- A state-of-the-art transshipment terminal with an annual handling capacity of 3.3 million TEU is being built in Damietta, Egypt.
- From the second half of 2024, the terminal will give Hapag-Lloyd advantages – while also benefiting its customers and Egypt, too.
A recent news article published in the Hapag Lloyd speaks about new hub in the eastern Mediterranean.
State-of-the-art container terminal
The site, which covers an area equivalent to 130 football pitches, still looks more like a moonscape. The first foundations are protruding from the ground here and there, earthmovers are criss-crossing the area, and a floating dredger is tirelessly pumping soil out of an adjacent basin, where a port basin is being excavated. Plans call for building a state-of-the-art container terminal in Egypt’s Port of Damietta by second half 2024 and ramping up operation until 2025.
The joint venture Damietta Alliance Container Terminal S.A.E. was launched to develop and operate the new Terminal 2. Its three main shareholders are Hapag-Lloyd Damietta GmbH, with a 39 per cent stake, as well as Eurogate Damietta GmbH and Contship Damietta Srl, each with a 29.5 per cent stake. Two local partners, the Middle East Logistics & Consultants Group and Ship & C.R.E.W. Egypt S.A.E., each hold a one per cent stake.
The new location is of great strategic importance. To date, Hapag-Lloyd’s transshipment operation in the Eastern Mediterranean is spread between different ports including Greece’s Port of Piraeus and the current Damietta terminal CT1. But the new terminal will eventually give Hapag-Lloyd the option to concentrate its transshipments business in Damietta and thereby improve its competitive situation in its favour. The terminal’s location roughly 60 kilometres from the northern outlet of the Suez Canal is a key advantage. “All ships sailing between Europe and Asia as well as important destinations in the Middle East and the Indian Subcontinent pass through Damietta almost automatically without having to deviate from their route,” says Matthias Müller, Senior Director Business Administration Region South Europe, Genoa. Another advantage is the water depth of 18 metres compared to the current 14 metres found at Terminal 1, which means that the new terminal will be able to handle ships of all sizes, including the 23,500+ TEU dual-fuel ships, that Hapag-Lloyd has ordered.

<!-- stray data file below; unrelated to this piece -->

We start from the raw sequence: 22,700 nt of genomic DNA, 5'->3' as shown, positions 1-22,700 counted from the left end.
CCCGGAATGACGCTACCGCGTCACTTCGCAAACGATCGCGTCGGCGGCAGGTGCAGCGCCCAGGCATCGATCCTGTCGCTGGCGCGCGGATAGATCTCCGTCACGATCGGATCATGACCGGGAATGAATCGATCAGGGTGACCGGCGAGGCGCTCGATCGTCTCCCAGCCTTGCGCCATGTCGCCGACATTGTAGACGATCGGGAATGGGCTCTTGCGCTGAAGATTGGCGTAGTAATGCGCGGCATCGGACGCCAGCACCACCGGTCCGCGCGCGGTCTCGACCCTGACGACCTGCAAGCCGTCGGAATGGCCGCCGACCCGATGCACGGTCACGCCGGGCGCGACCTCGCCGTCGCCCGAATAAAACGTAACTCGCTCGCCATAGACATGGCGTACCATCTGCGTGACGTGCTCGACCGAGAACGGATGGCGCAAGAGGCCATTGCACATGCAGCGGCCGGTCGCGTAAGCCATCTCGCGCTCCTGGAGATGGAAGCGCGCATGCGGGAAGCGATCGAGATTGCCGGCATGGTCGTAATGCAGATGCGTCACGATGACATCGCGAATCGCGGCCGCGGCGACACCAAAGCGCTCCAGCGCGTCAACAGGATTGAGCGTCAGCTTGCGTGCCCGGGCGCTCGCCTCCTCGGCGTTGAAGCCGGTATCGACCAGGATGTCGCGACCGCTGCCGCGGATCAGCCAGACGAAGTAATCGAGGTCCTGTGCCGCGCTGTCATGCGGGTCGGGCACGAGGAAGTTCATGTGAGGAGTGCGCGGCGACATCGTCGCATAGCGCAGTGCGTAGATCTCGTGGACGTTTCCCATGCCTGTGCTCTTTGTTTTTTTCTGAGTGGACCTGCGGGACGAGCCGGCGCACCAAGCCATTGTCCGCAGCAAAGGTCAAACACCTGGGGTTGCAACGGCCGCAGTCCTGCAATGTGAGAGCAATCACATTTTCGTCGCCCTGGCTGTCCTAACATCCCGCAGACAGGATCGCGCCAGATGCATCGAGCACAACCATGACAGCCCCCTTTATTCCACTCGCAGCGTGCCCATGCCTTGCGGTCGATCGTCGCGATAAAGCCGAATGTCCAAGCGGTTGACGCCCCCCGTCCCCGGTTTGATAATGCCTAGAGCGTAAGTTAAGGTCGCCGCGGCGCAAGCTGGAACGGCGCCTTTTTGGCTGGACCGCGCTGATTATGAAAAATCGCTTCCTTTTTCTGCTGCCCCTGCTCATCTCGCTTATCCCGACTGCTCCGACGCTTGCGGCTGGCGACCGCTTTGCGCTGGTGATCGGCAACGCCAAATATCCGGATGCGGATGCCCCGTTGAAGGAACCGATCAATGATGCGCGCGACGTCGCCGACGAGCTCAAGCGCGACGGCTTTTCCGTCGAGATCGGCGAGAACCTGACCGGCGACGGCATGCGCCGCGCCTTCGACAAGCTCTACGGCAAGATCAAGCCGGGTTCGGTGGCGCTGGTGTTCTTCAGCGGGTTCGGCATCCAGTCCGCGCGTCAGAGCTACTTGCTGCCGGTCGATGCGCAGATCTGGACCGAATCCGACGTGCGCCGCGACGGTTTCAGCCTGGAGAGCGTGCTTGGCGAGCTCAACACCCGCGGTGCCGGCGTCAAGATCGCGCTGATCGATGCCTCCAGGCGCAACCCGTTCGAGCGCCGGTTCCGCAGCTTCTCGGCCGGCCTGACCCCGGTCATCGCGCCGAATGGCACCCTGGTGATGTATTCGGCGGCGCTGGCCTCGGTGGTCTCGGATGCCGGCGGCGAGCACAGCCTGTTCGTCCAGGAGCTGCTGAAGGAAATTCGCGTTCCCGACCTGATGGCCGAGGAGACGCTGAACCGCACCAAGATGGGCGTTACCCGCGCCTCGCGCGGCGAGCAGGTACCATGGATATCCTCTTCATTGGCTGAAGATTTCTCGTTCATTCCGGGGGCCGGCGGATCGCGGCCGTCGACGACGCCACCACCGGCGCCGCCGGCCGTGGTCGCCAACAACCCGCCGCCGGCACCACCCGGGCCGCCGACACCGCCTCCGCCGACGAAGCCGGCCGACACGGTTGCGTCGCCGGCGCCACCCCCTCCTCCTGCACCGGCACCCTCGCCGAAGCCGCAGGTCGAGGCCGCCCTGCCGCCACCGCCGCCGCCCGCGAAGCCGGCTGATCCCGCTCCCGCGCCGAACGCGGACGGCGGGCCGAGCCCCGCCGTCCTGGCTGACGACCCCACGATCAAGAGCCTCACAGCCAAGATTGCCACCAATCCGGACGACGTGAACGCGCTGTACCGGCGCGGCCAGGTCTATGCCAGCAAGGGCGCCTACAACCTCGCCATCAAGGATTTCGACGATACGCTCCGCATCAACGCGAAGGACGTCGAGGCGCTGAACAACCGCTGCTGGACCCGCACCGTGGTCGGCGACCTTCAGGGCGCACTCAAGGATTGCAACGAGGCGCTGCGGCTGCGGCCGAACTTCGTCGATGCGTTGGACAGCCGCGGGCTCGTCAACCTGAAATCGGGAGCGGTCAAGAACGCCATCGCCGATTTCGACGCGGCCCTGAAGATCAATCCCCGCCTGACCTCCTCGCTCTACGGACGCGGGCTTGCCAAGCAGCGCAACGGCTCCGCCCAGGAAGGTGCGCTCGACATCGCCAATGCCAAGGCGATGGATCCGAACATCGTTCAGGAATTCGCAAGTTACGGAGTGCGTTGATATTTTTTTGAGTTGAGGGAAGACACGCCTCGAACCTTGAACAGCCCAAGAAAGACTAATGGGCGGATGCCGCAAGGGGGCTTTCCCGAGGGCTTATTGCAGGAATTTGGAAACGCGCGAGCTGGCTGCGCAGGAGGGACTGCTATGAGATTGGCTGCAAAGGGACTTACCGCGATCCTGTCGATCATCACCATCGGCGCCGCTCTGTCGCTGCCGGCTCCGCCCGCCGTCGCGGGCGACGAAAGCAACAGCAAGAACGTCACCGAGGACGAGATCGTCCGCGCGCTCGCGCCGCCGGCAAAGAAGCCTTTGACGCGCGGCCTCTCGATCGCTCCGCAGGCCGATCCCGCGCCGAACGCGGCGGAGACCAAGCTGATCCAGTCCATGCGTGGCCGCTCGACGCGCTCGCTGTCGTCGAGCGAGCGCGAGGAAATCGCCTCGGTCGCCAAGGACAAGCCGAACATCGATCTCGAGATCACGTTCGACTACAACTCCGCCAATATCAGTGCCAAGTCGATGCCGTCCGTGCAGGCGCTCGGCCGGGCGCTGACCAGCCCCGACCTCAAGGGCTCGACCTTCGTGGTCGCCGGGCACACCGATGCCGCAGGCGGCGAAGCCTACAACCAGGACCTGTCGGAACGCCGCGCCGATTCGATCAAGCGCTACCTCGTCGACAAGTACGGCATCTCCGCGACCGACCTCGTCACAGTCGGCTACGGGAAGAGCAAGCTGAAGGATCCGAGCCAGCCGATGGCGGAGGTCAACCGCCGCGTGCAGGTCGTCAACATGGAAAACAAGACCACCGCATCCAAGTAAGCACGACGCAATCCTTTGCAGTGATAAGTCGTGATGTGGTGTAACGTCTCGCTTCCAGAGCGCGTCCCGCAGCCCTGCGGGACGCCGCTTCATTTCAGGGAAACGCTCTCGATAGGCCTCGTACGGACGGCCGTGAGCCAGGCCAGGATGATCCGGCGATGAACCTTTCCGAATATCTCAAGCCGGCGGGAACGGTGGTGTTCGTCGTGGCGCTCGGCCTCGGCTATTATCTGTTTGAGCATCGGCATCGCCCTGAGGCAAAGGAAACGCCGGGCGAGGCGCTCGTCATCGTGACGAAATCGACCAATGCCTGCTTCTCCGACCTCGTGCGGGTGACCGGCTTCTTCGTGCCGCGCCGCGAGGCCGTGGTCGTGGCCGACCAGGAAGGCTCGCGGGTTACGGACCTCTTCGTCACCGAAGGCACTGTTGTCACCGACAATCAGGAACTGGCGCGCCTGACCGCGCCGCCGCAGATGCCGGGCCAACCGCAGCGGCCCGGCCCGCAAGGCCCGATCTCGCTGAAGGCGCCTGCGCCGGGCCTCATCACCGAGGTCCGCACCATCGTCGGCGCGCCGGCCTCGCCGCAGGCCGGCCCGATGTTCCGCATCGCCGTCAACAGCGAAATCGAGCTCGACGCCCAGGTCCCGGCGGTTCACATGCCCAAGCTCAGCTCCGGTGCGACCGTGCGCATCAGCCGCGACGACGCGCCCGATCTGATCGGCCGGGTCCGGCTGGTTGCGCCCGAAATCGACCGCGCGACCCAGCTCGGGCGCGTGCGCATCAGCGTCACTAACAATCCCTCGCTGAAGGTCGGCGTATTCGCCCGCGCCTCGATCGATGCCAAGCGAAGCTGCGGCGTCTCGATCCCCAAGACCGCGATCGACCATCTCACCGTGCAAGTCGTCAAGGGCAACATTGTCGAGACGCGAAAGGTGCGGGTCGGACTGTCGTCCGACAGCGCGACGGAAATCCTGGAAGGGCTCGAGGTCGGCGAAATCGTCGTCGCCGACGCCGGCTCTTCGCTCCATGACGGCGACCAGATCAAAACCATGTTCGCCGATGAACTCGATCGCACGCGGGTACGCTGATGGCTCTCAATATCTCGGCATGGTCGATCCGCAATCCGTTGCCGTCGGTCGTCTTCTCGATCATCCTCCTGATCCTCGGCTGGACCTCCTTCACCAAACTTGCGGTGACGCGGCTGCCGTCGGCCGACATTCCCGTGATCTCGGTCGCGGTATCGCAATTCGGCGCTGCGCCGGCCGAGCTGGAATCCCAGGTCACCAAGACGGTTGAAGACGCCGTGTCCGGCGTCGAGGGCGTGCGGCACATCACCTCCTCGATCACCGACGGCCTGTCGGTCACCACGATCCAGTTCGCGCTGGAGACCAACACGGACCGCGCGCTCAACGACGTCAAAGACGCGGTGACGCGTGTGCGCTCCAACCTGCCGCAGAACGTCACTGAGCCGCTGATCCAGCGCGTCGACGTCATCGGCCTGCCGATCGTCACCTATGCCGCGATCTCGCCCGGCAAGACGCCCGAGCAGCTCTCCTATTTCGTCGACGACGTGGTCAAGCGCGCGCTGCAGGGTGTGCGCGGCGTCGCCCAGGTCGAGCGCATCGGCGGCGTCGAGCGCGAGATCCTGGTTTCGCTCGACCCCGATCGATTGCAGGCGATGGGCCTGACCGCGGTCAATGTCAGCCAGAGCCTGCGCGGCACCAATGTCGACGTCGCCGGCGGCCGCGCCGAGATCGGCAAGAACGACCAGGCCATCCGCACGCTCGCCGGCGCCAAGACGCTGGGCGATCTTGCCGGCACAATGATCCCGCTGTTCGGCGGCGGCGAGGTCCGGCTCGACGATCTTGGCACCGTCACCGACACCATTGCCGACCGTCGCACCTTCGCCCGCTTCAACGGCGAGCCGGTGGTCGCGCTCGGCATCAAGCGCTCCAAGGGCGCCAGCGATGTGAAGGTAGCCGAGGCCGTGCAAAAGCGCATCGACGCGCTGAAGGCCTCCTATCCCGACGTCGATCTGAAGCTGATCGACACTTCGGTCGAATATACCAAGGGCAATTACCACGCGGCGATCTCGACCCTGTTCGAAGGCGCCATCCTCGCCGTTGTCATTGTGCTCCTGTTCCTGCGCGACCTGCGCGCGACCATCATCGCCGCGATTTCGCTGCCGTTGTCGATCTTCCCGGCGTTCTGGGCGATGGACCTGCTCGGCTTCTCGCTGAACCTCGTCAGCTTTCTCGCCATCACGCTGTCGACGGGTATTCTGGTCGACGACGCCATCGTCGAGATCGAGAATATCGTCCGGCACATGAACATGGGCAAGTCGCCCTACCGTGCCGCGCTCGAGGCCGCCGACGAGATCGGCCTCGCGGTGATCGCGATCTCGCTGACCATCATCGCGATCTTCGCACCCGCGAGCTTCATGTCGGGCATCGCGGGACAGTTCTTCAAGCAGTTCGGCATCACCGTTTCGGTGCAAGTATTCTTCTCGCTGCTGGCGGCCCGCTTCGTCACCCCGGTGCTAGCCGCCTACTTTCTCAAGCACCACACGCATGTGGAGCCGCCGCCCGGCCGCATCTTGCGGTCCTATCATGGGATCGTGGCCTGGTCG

However, the location will also be important as a transshipment terminal for distributing cargo in the eastern Mediterranean and thereby greatly enhance access to various markets, such as Egypt’s. “In Damietta, we will also have dedicated time slots for our feeder ships,” says Marwan El Sammak, Managing Director Area Egypt.
“When we have more services call at our new terminal in Damietta we expect to deliver to the market a much stronger value proposition and much better connectivity, this will ensure a higher customer satisfaction, we will be much better delivering on our customer promises being #one for quality,” El Sammak adds. Another anticipated benefit is a reduction in overall operating costs, which will ultimately lead to higher performance, improved productivity and more on-time handling.
The terminal will be equipped with 50 state-of-the-art rubber-tyred gantry cranes (RTGs), half of which will be powered by electricity, as well as 16 ship-to-shore cranes (STSs). “We put a lot of thought into what the most suitable solution could be, as we naturally also had in mind Hapag-Lloyd’s and our customers’ demands for the greatest possible degree of sustainability,” Müller explains. “We have factored in that the local power supply needs to be expanded and that we might face difficulties constantly sourcing sufficient amounts of additives, such as AdBlue for the SCR catalytic converter used in diesel operation.”
In driving its Strategy 2023, Hapag-Lloyd has continuously expanded its involvement in the terminal sector, most recently through agreements on acquiring stakes in the terminal business of Chile-based SM SAAM and the Italy-based Spinelli Group. In addition, Hapag-Lloyd has stakes in JadeWeserPort in Wilhelmshaven, the Container Terminal Altenwerder in Hamburg, Terminal TC3 in Tangier.
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Source: Hapag Lloyd